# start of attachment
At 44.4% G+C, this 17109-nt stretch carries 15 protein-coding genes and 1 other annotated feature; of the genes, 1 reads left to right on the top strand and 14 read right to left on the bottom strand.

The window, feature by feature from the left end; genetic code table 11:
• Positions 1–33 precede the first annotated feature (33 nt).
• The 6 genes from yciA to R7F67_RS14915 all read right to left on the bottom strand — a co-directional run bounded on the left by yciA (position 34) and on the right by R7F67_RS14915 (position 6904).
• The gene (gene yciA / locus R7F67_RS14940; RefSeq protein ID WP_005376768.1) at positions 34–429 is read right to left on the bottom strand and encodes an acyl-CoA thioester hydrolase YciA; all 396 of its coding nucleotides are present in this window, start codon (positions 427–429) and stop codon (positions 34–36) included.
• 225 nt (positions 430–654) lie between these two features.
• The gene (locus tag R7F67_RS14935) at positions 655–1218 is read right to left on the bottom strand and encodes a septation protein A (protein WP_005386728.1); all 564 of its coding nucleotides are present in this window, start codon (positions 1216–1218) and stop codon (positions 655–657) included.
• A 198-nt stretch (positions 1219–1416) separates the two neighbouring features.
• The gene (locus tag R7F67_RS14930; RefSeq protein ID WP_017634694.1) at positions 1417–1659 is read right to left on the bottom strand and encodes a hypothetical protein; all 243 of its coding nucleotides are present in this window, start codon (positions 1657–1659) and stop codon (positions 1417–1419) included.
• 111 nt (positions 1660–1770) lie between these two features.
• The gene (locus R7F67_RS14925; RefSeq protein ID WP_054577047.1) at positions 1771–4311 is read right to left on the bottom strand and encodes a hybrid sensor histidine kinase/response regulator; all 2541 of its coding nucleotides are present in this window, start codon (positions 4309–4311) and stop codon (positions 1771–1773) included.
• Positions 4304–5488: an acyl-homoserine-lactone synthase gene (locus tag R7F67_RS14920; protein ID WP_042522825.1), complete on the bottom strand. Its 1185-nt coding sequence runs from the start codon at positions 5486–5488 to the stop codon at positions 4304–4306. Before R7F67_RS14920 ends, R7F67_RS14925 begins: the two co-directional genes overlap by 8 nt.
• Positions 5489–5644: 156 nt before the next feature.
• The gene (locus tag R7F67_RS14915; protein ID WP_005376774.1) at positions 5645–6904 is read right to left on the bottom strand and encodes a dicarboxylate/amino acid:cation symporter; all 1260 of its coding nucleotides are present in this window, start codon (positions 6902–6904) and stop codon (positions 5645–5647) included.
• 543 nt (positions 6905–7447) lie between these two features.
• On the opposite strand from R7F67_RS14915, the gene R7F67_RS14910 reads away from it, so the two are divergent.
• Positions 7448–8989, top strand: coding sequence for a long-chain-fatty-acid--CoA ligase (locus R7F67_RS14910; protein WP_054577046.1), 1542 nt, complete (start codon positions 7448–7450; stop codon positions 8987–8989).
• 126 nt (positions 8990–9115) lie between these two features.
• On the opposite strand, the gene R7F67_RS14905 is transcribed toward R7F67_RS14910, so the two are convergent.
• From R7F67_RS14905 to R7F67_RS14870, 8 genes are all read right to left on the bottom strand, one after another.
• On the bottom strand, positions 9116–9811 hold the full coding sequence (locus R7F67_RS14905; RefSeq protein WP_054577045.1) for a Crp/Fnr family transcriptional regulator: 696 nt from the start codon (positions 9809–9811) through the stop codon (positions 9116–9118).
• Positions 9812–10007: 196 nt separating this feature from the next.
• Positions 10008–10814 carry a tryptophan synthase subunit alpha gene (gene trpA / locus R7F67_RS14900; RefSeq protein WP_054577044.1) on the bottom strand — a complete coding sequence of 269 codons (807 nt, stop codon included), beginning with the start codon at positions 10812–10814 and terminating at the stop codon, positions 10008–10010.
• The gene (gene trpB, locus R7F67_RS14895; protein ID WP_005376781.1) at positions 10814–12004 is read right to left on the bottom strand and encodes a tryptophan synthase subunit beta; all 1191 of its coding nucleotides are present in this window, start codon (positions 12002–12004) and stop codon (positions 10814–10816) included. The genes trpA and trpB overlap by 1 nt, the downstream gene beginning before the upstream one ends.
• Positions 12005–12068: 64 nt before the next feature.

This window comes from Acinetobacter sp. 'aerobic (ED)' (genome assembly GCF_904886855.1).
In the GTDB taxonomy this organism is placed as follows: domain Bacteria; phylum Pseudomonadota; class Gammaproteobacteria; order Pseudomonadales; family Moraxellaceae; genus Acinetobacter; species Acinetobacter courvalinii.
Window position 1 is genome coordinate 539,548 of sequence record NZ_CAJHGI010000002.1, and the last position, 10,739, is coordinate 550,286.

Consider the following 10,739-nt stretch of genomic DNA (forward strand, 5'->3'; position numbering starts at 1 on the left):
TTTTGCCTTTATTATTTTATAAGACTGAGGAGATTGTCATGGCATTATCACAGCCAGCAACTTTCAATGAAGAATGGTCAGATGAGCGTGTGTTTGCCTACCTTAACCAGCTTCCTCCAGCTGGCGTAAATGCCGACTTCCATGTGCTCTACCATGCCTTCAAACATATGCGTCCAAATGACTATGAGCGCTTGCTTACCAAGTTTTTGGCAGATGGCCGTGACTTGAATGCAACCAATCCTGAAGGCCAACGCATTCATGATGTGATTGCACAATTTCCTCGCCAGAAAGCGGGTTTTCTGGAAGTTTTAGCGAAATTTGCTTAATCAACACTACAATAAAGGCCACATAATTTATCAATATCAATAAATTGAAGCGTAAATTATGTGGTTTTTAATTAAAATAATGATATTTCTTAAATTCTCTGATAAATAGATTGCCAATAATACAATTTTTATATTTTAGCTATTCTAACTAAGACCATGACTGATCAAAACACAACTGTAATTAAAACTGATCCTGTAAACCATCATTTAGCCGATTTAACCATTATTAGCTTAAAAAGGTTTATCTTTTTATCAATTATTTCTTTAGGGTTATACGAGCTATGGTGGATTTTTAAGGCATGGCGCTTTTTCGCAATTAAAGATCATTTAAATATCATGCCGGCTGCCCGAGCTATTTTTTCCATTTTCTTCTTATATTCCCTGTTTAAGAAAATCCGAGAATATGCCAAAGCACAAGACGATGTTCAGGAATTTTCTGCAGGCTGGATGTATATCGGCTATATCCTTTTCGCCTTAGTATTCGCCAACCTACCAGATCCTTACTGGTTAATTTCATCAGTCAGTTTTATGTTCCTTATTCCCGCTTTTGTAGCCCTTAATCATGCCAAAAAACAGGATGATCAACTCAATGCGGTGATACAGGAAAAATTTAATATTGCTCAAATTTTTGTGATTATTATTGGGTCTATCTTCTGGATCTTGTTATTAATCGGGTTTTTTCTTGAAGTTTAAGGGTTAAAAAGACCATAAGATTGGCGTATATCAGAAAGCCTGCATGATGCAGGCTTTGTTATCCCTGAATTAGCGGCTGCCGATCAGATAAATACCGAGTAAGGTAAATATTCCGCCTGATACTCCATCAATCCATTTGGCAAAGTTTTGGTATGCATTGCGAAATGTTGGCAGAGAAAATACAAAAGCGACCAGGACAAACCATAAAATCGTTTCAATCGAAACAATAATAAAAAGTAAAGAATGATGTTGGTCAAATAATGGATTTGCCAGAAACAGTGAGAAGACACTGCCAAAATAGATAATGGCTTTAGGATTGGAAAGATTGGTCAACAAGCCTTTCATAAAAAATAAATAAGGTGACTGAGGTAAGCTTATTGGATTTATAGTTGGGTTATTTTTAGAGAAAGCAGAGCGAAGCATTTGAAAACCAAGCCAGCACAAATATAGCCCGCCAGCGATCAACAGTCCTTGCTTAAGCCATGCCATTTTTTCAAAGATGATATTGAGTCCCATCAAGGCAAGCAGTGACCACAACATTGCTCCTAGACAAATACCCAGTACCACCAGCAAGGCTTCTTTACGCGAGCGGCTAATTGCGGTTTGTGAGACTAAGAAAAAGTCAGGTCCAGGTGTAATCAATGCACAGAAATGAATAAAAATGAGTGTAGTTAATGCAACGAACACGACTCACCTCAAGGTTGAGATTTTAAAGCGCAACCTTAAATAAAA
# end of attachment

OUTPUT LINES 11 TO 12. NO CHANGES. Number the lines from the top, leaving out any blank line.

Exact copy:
• The gene (locus R7F67_RS14925; RefSeq protein ID WP_054577047.1) at positions 1771–4311 is read right to left on the bottom strand and encodes a hybrid sensor histidine kinase/response regulator; all 2541 of its coding nucleotides are present in this window, start codon (positions 4309–4311) and stop codon (positions 1771–1773) included.
• Positions 4304–5488: an acyl-homoserine-lactone synthase gene (locus tag R7F67_RS14920; protein ID WP_042522825.1), complete on the bottom strand. Its 1185-nt coding sequence runs from the start codon at positions 5486–5488 to the stop codon at positions 4304–4306. Before R7F67_RS14920 ends, R7F67_RS14925 begins: the two co-directional genes overlap by 8 nt.